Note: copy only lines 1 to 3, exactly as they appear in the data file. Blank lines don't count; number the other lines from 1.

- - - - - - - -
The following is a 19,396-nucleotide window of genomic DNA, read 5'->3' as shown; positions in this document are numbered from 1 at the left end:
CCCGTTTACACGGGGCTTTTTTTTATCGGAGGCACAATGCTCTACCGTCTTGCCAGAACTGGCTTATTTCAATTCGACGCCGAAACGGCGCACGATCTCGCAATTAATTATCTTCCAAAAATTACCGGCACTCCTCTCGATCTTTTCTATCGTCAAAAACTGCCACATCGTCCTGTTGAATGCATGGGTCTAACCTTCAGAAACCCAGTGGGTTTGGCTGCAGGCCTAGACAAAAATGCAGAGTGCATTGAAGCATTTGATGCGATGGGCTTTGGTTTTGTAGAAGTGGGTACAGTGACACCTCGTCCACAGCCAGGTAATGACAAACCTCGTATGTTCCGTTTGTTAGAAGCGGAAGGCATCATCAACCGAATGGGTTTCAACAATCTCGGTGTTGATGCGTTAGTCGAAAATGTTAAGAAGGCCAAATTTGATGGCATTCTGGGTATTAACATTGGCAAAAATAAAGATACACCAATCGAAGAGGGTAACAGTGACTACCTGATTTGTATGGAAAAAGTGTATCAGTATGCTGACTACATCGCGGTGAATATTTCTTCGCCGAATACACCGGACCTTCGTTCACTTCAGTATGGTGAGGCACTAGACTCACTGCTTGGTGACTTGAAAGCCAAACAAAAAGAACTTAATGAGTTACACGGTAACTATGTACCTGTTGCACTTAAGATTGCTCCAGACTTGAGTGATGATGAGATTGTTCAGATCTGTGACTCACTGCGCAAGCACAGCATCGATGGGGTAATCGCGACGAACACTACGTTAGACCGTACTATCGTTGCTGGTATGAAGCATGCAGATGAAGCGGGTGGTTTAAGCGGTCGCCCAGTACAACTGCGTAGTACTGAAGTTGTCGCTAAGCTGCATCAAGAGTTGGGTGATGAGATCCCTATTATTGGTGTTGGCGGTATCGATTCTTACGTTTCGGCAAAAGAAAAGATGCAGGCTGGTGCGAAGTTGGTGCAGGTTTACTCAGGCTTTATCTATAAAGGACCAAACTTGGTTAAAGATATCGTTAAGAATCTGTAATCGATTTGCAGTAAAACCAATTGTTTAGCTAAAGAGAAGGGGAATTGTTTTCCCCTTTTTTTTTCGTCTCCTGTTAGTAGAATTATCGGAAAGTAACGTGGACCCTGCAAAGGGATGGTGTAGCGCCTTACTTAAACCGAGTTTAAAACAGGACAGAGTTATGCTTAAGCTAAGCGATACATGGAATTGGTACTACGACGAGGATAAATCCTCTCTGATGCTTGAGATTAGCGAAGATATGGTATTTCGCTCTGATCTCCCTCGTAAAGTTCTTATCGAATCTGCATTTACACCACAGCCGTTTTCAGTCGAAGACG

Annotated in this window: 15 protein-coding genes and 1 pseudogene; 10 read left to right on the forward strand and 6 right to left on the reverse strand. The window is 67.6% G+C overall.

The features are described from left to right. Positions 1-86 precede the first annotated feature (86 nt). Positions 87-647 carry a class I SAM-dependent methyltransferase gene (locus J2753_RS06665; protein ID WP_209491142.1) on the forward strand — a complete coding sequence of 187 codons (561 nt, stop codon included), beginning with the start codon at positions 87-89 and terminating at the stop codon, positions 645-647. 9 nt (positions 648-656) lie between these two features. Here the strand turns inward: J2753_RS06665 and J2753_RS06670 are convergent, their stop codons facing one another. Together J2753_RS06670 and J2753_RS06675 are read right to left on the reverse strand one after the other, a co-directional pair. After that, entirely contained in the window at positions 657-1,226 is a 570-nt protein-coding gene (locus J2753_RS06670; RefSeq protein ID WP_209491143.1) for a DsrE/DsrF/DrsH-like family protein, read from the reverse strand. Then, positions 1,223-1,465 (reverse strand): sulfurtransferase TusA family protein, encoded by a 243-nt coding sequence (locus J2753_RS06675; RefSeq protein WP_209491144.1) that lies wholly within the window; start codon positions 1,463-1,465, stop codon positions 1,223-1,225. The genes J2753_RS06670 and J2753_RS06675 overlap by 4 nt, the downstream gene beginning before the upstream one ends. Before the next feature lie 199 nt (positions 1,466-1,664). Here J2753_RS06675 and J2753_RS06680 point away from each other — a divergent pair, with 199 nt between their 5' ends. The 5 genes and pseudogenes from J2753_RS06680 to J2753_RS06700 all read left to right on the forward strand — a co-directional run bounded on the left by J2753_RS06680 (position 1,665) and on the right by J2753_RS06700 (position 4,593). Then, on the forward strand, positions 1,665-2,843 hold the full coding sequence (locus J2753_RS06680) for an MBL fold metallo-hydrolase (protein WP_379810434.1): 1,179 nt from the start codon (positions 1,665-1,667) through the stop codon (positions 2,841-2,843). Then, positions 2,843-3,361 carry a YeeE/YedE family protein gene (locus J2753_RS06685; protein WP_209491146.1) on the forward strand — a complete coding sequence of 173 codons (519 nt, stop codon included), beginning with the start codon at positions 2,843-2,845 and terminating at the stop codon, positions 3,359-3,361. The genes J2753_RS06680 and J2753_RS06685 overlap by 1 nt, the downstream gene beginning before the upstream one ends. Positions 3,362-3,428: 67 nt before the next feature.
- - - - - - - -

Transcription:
The following is a 19,396-nucleotide window of genomic DNA, read 5'->3' as shown; positions in this document are numbered from 1 at the left end:
CCCGTTTACACGGGGCTTTTTTTTATCGGAGGCACAATGCTCTACCGTCTTGCCAGAACTGGCTTATTTCAATTCGACGCCGAAACGGCGCACGATCTCGCAATTAATTATCTTCCAAAAATTACCGGCACTCCTCTCGATCTTTTCTATCGTCAAAAACTGCCACATCGTCCTGTTGAATGCATGGGTCTAACCTTCAGAAACCCAGTGGGTTTGGCTGCAGGCCTAGACAAAAATGCAGAGTGCATTGAAGCATTTGATGCGATGGGCTTTGGTTTTGTAGAAGTGGGTACAGTGACACCTCGTCCACAGCCAGGTAATGACAAACCTCGTATGTTCCGTTTGTTAGAAGCGGAAGGCATCATCAACCGAATGGGTTTCAACAATCTCGGTGTTGATGCGTTAGTCGAAAATGTTAAGAAGGCCAAATTTGATGGCATTCTGGGTATTAACATTGGCAAAAATAAAGATACACCAATCGAAGAGGGTAACAGTGACTACCTGATTTGTATGGAAAAAGTGTATCAGTATGCTGACTACATCGCGGTGAATATTTCTTCGCCGAATACACCGGACCTTCGTTCACTTCAGTATGGTGAGGCACTAGACTCACTGCTTGGTGACTTGAAAGCCAAACAAAAAGAACTTAATGAGTTACACGGTAACTATGTACCTGTTGCACTTAAGATTGCTCCAGACTTGAGTGATGATGAGATTGTTCAGATCTGTGACTCACTGCGCAAGCACAGCATCGATGGGGTAATCGCGACGAACACTACGTTAGACCGTACTATCGTTGCTGGTATGAAGCATGCAGATGAAGCGGGTGGTTTAAGCGGTCGCCCAGTACAACTGCGTAGTACTGAAGTTGTCGCTAAGCTGCATCAAGAGTTGGGTGATGAGATCCCTATTATTGGTGTTGGCGGTATCGATTCTTACGTTTCGGCAAAAGAAAAGATGCAGGCTGGTGCGAAGTTGGTGCAGGTTTACTCAGGCTTTATCTATAAAGGACCAAACTTGGTTAAAGATATCGTTAAGAATCTGTAATCGATTTGCAGTAAAACCAATTGTTTAGCTAAAGAGAAGGGGAATTGTTTTCCCCTTTTTTTTTCGTCTCCTGTTAGTAGAATTATCGGAAAGTAACGTGGACCCTGCAAAGGGATGGTGTAGCGCCTTACTTAAACCGAGTTTAAAACAGGACAGAGTTATGCTTAAGCTAAGCGATACATGGAATTGGTACTACGACGAGGATAAATCCTCTCTGATGCTTGAGATTAGCGAAGATATGGTATTTCGCTCTGATCTCCCTCGTAAAGTTCTTATCGAATCTGCATTTACACCACAGCCGTTTTCAGTCGAAGACG

Annotated in this window: 15 protein-coding genes and 1 pseudogene; 10 read left to right on the forward strand and 6 right to left on the reverse strand. The window is 67.6% G+C overall.